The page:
THE SOLDIER'S SWEETHEART (JIMMIE RODGERS) (1927)

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MRS. CARRIE RODGERS: A pal of Jimmie's, Sammie Williams, told his sweetheart good-bye and went to France -- to be killed in action. So before the war was over, Jimmie found time to pick out words and air to his first composition, a sentimental song.... From the first his railroad buddies liked the song, and the young fellows in Meridian who were his boon companions liked it. With banjo, guitar, uke, they hung around the all-night places or strolled the streets playing and singing Jimmie's song along with 'Sweet Adeline' and other sentimental ballads. But it was not until some ten years later that the world heard -- and approved of it.
From 'My Husband, Jimmie Rodgers,' reprinted in Dorothy Horstman, Sing Your Heart Out, Country Boy, New York, NY, 1976, p. 282

This song was recorded by Jimmie Rodgers at his first ever recording session for RCA Victor's talent scout Ralph Peer at 408 State Street, Bristol, TN, 4 Aug 1927 (released as Vi 20864).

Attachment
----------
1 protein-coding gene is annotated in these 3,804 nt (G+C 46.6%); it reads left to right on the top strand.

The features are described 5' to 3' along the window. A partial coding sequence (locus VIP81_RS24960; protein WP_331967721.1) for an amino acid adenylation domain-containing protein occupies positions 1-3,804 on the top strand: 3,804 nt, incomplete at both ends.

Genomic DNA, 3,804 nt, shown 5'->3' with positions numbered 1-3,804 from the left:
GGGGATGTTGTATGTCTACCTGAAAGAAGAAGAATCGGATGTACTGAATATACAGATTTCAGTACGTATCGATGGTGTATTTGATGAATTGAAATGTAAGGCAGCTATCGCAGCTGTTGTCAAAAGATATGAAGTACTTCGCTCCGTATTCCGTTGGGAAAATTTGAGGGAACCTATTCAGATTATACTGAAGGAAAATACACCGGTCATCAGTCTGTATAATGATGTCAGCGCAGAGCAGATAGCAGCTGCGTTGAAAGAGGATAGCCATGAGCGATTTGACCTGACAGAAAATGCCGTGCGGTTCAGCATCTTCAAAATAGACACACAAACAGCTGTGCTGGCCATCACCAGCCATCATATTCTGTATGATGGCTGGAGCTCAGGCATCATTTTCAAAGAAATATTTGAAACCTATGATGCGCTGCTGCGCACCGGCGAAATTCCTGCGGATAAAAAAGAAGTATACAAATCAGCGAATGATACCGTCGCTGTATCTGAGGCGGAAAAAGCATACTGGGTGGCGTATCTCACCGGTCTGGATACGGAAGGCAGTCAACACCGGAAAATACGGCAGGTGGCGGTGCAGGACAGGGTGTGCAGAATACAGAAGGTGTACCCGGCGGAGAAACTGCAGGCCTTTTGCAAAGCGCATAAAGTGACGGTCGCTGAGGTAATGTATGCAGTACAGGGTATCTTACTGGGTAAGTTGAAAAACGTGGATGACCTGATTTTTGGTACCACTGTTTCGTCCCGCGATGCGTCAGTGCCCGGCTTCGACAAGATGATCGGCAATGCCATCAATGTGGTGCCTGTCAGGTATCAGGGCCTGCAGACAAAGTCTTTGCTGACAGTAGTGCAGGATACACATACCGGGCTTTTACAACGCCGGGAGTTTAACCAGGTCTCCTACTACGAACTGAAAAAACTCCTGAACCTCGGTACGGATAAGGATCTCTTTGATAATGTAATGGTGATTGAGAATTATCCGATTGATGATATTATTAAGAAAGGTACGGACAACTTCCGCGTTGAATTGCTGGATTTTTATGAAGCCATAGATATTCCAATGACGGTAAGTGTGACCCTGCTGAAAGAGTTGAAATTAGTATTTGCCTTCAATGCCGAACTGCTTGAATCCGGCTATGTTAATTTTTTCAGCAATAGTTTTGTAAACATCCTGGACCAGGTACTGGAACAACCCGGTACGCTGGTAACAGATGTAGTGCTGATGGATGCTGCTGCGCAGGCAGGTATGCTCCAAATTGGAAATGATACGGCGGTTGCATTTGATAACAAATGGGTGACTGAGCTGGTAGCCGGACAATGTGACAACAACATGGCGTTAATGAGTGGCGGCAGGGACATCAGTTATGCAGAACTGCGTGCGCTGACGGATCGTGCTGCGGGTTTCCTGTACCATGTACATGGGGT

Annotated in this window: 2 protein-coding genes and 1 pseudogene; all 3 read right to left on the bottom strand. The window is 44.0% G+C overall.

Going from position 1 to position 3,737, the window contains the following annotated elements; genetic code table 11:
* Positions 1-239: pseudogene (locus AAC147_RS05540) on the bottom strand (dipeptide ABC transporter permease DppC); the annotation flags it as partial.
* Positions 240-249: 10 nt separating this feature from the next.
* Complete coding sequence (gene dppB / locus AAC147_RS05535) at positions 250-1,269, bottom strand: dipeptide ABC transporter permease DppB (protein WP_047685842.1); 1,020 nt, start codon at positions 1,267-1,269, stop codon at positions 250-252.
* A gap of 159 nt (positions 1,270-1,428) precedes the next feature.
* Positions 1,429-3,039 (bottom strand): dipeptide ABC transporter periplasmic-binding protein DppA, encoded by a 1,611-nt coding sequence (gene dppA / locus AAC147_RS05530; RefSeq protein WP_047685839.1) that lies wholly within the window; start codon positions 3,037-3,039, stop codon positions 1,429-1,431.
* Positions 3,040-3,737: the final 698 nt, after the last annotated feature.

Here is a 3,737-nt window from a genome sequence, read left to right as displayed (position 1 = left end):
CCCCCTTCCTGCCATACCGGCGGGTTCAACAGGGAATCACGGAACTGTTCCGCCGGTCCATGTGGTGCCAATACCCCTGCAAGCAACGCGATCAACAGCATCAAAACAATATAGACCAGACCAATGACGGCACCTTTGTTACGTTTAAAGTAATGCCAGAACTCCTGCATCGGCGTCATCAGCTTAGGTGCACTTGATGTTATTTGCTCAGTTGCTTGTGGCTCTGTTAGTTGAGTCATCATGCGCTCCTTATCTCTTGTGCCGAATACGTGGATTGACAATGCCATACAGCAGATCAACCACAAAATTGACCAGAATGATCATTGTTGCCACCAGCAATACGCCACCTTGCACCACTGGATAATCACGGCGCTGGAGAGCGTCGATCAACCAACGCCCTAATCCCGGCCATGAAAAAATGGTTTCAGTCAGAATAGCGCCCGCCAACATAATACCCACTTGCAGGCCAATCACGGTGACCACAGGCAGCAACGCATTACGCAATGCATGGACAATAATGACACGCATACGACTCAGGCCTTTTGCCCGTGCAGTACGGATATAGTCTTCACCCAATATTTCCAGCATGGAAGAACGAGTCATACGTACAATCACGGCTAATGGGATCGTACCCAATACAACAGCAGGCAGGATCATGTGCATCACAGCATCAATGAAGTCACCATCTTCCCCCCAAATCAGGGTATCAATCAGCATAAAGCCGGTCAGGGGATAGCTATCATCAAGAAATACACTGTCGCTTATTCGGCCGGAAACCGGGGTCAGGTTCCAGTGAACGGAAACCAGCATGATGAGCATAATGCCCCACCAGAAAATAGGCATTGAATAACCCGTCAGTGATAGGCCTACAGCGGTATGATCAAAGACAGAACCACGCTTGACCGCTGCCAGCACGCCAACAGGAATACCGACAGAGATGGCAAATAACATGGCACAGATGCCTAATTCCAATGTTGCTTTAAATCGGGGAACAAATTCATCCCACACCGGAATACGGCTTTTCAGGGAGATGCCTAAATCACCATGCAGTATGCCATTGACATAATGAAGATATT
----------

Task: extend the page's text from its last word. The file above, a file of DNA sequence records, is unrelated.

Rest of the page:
© 1927 Peer International Corporation
Lyrics as reprinted in Dorothy Horstman, Sing Your Heart Out, Country Boy, New York, NY, 1976, p. 282-283

Once I had a sweetheart,
A sweetheart brave and true.
His hair was dark and curly,
His loving eyes were blue.

He told me that he loved me,
And he often proved it so.
And he often came to see me,
When the ev'ning sun was low.

But fate took him away
To this awful German war,
And when he came to say goodbye,
My heart did overflow.

He says, "Goodbye, little darling,
To France I must go."

He takes the golden finger ring
and he placed it on my hand,
Said, "Remember me, little darling,
When I'm in no man's land.

He promised he would write to me,
That promise he's kept true.
And when I read this letter, friend,
I pray the war is through.

The second letter I got from him,
The war was just ahead.
The third one, wrote by his captain,
My darling dear was dead.

I'll keep all of his letters,
I'll keep his gold ring, too.
And I'll always live a single life
For the soldier who was so true.

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